Incentives work and not just the kind automakers use to reward dealer salespeople or throw on the hoods of cars to close a sale. Rewards, "gifts," special offers and the like don't even have to be expensive, special, or even valuable. They still work. People will do a lot for a free T-shirt or hat. I saw that at a recent AMA Monster Energy Supercross motorcycle race in New Jersey. The crowd went nuts when the bazooka guy started shooting shirts into the stands. They were just shirts.
One company, with which I recently had an encounter (at the Supercross race, actually), has been in business for over two decades using that simple calculus — the "special gift" — to drive traffic and sales. They sell vacation packages in places like Florida, though with Florida real estate what it is these days you could probably buy the entire development for the price of the vacation there. But they must be doing something right.
I had gone to the Meadowlands to cover said race, but got a pass to wander around the pit area beforehand. I marveled at the sheer density of affinity marketing, sponsorship, and branding, then grabbed a Monster Energy snow cone for some reason and headed into the stadium.
As I strolled to the main gate (branded), a nice young woman approached with a pen and a simple entry form dangling a chance to win a motorcycle. Why not? I never win these things. I filled it out and we headed in. Two days later I get a call. I had won something! Me! I don't win sweepstakes. Never have, never will. Or so I thought. But someone on the other end was telling me I'd snagged either a four-day Caribbean vacation, including air fare to the port of departure in Miami, or a tablet computer. If you are getting an offer for either an all-expenses-paid vacation plus airfare or a lousy smart tablet, there's a catch somewhere.
But I'd never been on a cruise ship, and never really considered it, but said "yes" as she started explaining the specifics of my upcoming trip to the Bahamas. Wow. I'd never been there, either, though I'm sure where they dock probably sucks. I'm no idiot. Taking one of these big cruise ships is basically being stuck on a giant, floating Roman bath with forced feeding, and the port of call is guaranteed to be a mall on a beach. Still, why the hell not? I'd won something. I couldn't believe it.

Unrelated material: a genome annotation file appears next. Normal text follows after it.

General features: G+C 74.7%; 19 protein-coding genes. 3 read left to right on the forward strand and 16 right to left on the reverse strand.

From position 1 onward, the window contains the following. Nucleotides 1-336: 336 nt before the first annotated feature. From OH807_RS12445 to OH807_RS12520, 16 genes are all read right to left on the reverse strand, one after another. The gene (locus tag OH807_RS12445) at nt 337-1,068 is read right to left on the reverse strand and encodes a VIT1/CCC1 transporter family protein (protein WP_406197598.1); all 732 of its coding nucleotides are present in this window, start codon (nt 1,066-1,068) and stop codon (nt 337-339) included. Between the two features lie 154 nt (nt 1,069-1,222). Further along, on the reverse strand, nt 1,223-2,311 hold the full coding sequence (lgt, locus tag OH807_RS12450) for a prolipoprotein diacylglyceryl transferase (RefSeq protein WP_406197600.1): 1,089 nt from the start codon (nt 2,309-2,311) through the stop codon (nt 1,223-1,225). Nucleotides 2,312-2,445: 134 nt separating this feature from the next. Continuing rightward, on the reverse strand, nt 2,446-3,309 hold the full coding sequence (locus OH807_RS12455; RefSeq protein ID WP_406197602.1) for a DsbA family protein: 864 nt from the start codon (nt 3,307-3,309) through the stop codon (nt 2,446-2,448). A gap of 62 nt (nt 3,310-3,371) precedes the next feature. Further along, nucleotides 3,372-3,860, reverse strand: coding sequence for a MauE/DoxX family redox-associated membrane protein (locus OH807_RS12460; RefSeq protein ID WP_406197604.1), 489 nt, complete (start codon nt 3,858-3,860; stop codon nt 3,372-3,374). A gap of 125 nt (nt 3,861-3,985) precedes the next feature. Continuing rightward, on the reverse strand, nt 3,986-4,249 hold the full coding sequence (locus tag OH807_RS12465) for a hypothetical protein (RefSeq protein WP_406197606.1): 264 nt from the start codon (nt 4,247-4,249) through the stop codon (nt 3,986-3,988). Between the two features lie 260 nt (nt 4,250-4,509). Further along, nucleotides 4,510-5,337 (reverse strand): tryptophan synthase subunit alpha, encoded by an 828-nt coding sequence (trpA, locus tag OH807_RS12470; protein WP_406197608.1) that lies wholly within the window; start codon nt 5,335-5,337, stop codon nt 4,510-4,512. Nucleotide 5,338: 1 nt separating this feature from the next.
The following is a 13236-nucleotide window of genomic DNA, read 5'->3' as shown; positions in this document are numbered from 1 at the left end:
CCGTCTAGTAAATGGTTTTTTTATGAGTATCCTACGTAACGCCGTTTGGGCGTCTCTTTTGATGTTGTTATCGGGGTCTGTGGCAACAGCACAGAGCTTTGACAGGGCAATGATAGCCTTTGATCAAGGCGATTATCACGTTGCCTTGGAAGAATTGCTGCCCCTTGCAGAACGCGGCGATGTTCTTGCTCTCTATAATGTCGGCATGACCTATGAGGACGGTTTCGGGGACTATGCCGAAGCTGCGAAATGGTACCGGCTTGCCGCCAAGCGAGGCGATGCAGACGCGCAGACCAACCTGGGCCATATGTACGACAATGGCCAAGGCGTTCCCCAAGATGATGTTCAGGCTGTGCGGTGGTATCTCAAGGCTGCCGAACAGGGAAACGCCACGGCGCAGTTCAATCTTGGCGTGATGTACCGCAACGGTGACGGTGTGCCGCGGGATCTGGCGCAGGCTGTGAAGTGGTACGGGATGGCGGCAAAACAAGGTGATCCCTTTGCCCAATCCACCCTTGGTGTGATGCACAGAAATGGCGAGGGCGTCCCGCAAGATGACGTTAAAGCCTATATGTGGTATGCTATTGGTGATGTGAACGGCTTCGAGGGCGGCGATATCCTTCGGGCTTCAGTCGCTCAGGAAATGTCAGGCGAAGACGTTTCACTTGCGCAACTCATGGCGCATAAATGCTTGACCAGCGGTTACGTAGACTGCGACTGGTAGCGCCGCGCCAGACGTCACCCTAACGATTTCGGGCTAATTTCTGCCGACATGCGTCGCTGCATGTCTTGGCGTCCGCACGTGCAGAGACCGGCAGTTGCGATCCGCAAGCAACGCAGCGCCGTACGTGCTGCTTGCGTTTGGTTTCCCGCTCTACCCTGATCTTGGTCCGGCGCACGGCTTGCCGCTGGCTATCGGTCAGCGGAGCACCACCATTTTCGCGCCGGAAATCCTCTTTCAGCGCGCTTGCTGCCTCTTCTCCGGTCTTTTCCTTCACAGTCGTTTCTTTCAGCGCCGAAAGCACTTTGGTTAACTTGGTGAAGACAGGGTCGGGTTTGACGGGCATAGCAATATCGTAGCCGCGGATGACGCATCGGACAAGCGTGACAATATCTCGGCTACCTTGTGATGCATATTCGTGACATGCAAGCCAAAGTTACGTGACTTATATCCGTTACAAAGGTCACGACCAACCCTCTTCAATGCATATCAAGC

Then came, "All you have to do is come out to our offices and listen to an hour-long presentation about our vacation packages." "Where do I go to hear this presentation?" "Parsippany." Parsippany. That's a non-starter already. The Five Towns maybe, but Parsippany? That's in New Jersey, where I would not go if Chris Christie were appointed head of the NYC Metropolitan Transit Authority. Wait, I’d just gone for the race. Okay, except for that, I wouldn’t go.
Still, I actually did almost go, even though I knew it also meant facing the very real possibility that they would kidnap me and hold me ransom in a condo in Clearwater until I acceded to their demands.
I also spoke with one of their marketing people during the course of the phone exchange and learned that they have a very healthy business simply through promotional marketing at events like Supercross, with whom they have an ongoing relationship. Jokes aside, these kinds of packages make sense for middle-class families with kids and empty-nesters —it is an attractive proposition. You have to be rich these days to go on vacation with kids, and not hate it. Or hate it less.
The point is, with no skin off of their corporate noses, they almost got a total outlier to drive out to New Jersey, listen to an hour of spiel, lose a night of my life (and perhaps my life if they had turned out to be branch of the Shining Path.) All for my having actually won something. Or at least I think I did. I'm still getting calls from them. I don't answer, but maybe I should: maybe they've upped the ante to a free ticket on Branson's space plane. One way.